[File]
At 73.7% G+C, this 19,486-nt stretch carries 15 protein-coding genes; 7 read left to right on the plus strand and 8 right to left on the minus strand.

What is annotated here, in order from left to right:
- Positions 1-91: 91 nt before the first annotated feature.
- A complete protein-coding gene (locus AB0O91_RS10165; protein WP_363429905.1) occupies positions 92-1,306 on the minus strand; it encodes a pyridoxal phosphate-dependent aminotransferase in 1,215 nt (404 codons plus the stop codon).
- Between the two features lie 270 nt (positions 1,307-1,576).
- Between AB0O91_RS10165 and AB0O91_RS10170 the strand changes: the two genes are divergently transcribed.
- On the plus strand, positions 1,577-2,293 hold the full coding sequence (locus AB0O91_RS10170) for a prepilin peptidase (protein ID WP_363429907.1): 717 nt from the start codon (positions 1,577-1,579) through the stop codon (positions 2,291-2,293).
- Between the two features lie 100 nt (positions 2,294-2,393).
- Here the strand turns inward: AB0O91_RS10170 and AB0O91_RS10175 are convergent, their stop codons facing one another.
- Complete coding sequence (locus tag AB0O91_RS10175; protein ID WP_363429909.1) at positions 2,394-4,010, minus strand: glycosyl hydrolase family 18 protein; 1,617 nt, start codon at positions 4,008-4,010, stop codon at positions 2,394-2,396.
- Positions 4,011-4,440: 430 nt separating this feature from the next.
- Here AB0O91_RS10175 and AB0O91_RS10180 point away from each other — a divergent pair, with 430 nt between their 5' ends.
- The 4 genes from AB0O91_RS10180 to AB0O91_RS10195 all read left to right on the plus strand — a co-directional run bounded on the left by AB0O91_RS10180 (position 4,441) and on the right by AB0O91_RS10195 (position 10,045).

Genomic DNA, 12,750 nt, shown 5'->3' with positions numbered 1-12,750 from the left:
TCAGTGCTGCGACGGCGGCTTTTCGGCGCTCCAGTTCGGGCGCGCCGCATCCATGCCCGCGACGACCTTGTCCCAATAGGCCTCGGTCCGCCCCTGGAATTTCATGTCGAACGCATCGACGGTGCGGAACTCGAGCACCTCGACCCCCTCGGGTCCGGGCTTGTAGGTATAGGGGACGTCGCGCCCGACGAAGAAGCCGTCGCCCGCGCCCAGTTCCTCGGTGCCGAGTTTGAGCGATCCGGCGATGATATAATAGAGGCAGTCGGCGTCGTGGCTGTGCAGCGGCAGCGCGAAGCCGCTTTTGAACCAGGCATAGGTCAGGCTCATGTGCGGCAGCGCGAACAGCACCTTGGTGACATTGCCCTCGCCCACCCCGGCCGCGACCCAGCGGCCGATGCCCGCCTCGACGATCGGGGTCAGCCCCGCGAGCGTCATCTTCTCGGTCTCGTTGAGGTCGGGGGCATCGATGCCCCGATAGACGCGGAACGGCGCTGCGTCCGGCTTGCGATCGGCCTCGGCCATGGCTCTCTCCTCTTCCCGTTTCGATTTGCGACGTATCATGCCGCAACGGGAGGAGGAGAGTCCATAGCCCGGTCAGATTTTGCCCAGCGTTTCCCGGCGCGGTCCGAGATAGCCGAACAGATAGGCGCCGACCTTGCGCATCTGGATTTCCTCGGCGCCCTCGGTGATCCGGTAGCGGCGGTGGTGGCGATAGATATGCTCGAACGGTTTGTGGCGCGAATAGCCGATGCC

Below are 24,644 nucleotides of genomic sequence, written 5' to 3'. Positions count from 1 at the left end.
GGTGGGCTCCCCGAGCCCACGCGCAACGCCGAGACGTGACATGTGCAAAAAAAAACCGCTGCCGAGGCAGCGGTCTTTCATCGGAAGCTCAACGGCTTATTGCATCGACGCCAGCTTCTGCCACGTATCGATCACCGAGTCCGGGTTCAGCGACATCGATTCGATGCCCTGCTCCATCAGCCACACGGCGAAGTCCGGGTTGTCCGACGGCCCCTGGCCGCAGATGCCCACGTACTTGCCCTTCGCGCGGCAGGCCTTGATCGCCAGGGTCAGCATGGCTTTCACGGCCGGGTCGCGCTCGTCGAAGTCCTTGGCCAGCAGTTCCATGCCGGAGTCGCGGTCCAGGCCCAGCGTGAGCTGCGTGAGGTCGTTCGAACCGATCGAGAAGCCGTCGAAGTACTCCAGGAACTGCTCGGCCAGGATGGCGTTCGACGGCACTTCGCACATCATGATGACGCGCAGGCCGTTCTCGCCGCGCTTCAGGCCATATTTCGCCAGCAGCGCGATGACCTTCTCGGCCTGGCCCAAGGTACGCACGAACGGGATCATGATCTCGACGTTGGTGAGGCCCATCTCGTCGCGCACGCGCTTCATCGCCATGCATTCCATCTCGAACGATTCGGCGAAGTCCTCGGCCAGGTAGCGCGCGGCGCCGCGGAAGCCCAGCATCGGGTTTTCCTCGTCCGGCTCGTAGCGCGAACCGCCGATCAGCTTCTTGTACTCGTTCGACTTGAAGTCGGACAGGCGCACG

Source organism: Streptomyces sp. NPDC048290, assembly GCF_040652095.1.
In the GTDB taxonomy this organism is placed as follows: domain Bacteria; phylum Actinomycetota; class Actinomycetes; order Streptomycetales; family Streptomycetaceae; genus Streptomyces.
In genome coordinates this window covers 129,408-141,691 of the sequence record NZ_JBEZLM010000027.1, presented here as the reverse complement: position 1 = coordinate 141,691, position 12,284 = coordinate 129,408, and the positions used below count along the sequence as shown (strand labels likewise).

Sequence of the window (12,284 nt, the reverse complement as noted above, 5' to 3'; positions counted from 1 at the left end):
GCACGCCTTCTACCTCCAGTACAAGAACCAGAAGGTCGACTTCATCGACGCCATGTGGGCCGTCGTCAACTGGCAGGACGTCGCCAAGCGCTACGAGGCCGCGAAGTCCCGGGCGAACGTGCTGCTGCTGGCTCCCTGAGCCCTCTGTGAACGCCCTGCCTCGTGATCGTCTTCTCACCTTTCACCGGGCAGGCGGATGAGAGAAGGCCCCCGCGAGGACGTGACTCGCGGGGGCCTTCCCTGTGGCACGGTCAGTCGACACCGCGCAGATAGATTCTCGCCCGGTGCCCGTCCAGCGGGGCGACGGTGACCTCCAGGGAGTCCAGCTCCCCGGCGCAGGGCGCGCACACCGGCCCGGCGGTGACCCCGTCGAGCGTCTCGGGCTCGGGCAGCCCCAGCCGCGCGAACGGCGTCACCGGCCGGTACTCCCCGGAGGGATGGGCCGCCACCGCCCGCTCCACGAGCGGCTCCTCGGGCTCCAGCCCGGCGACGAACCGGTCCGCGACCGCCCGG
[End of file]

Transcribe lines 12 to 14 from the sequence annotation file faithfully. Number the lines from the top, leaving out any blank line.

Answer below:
- Here AB0O91_RS10175 and AB0O91_RS10180 point away from each other — a divergent pair, with 430 nt between their 5' ends.
- The 4 genes from AB0O91_RS10180 to AB0O91_RS10195 all read left to right on the plus strand — a co-directional run bounded on the left by AB0O91_RS10180 (position 4,441) and on the right by AB0O91_RS10195 (position 10,045).

Genomic DNA, 12,750 nt, shown 5'->3' with positions numbered 1-12,750 from the left: